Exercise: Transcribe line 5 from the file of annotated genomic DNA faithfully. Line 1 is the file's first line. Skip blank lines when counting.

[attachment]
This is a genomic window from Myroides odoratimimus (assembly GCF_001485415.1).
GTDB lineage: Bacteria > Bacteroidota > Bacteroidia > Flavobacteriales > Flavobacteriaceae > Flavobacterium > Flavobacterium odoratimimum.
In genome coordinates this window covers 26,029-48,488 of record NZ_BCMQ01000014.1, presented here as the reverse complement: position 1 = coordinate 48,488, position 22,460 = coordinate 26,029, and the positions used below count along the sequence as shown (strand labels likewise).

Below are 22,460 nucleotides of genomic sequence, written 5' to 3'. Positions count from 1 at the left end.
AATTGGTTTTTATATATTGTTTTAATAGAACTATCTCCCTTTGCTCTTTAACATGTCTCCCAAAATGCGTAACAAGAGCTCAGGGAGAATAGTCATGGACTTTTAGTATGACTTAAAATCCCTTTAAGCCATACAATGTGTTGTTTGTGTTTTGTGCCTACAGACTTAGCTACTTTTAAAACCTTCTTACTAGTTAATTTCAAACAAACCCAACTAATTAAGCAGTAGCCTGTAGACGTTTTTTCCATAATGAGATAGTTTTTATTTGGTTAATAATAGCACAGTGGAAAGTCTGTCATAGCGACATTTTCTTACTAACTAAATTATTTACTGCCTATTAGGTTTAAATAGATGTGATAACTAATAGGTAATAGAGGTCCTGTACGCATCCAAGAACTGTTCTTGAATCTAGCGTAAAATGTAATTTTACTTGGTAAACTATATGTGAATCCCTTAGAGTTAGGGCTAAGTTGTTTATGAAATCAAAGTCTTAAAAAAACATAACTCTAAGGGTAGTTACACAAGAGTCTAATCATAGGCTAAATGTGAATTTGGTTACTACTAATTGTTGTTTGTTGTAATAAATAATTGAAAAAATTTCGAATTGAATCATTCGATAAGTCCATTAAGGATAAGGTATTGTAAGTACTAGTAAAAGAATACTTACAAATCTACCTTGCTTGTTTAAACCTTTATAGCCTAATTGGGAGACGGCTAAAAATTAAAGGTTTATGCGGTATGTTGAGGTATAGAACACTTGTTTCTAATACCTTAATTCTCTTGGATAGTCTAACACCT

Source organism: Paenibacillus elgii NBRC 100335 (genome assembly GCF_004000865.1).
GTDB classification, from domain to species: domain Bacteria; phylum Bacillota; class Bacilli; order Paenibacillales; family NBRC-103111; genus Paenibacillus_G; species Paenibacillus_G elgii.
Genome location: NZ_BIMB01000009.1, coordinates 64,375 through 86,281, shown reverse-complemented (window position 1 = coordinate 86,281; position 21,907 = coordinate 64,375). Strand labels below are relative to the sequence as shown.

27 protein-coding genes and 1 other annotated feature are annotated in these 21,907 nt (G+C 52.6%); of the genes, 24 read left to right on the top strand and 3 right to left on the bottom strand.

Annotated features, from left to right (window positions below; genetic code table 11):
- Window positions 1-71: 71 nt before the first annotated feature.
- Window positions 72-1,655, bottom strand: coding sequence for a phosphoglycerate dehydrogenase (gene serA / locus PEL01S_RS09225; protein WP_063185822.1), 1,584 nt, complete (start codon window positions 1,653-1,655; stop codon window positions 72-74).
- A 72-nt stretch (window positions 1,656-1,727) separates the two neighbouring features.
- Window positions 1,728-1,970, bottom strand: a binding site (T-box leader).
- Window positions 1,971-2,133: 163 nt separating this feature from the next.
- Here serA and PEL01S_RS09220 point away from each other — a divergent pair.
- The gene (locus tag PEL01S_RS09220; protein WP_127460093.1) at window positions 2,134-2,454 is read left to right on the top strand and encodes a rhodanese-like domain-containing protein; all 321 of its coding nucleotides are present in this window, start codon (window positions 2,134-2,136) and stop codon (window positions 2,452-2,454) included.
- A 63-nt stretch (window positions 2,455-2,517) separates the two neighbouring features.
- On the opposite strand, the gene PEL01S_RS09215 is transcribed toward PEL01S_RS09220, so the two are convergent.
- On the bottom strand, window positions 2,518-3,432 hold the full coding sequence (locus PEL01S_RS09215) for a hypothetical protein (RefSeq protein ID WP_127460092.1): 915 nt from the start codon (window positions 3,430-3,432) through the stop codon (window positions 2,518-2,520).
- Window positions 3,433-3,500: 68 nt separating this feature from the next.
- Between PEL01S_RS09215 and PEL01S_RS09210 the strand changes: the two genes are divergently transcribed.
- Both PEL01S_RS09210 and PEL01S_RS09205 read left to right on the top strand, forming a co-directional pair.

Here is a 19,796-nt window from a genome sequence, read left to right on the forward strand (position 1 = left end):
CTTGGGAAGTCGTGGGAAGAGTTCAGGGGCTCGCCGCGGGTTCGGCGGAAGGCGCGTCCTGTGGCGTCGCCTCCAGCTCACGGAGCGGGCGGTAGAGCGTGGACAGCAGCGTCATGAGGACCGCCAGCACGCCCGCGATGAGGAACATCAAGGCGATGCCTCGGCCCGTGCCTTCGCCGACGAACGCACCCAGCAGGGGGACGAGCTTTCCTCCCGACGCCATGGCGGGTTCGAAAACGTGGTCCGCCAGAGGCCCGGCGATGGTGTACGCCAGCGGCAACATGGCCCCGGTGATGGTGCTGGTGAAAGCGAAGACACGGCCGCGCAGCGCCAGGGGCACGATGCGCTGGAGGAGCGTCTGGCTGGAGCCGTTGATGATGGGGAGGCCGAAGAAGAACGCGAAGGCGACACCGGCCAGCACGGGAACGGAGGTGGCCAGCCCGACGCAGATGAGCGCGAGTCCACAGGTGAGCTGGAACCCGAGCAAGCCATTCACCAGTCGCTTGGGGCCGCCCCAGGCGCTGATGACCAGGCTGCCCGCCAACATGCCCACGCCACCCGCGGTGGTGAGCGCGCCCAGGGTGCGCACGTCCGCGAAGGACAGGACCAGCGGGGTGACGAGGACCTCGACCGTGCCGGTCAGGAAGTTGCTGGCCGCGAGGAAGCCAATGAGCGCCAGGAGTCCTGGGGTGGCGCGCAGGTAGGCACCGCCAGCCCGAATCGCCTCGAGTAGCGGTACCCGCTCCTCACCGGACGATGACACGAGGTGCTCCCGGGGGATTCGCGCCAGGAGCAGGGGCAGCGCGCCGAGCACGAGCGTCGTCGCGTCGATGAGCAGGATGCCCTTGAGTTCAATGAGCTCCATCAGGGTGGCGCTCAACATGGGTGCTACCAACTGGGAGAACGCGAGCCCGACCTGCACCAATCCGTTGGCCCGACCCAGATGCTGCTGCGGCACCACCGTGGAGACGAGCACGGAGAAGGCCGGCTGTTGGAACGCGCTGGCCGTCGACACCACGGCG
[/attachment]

AATTGGTTTTTATATATTGTTTTAATAGAACTATCTCCCTTTGCTCTTTAACATGTCTCCCAAAATGCGTAACAAGAGCTCAGGGAGAATAGTCATGGACTTTTAGTATGACTTAAAATCCCTTTAAGCCATACAATGTGTTGTTTGTGTTTTGTGCCTACAGACTTAGCTACTTTTAAAACCTTCTTACTAGTTAATTTCAAACAAACCCAACTAATTAAGCAGTAGCCTGTAGACGTTTTTTCCATAATGAGATAGTTTTTATTTGGTTAATAATAGCACAGTGGAAAGTCTGTCATAGCGACATTTTCTTACTAACTAAATTATTTACTGCCTATTAGGTTTAAATAGATGTGATAACTAATAGGTAATAGAGGTCCTGTACGCATCCAAGAACTGTTCTTGAATCTAGCGTAAAATGTAATTTTACTTGGTAAACTATATGTGAATCCCTTAGAGTTAGGGCTAAGTTGTTTATGAAATCAAAGTCTTAAAAAAACATAACTCTAAGGGTAGTTACACAAGAGTCTAATCATAGGCTAAATGTGAATTTGGTTACTACTAATTGTTGTTTGTTGTAATAAATAATTGAAAAAATTTCGAATTGAATCATTCGATAAGTCCATTAAGGATAAGGTATTGTAAGTACTAGTAAAAGAATACTTACAAATCTACCTTGCTTGTTTAAACCTTTATAGCCTAATTGGGAGACGGCTAAAAATTAAAGGTTTATGCGGTATGTTGAGGTATAGAACACTTGTTTCTAATACCTTAATTCTCTTGGATAGTCTAACACCT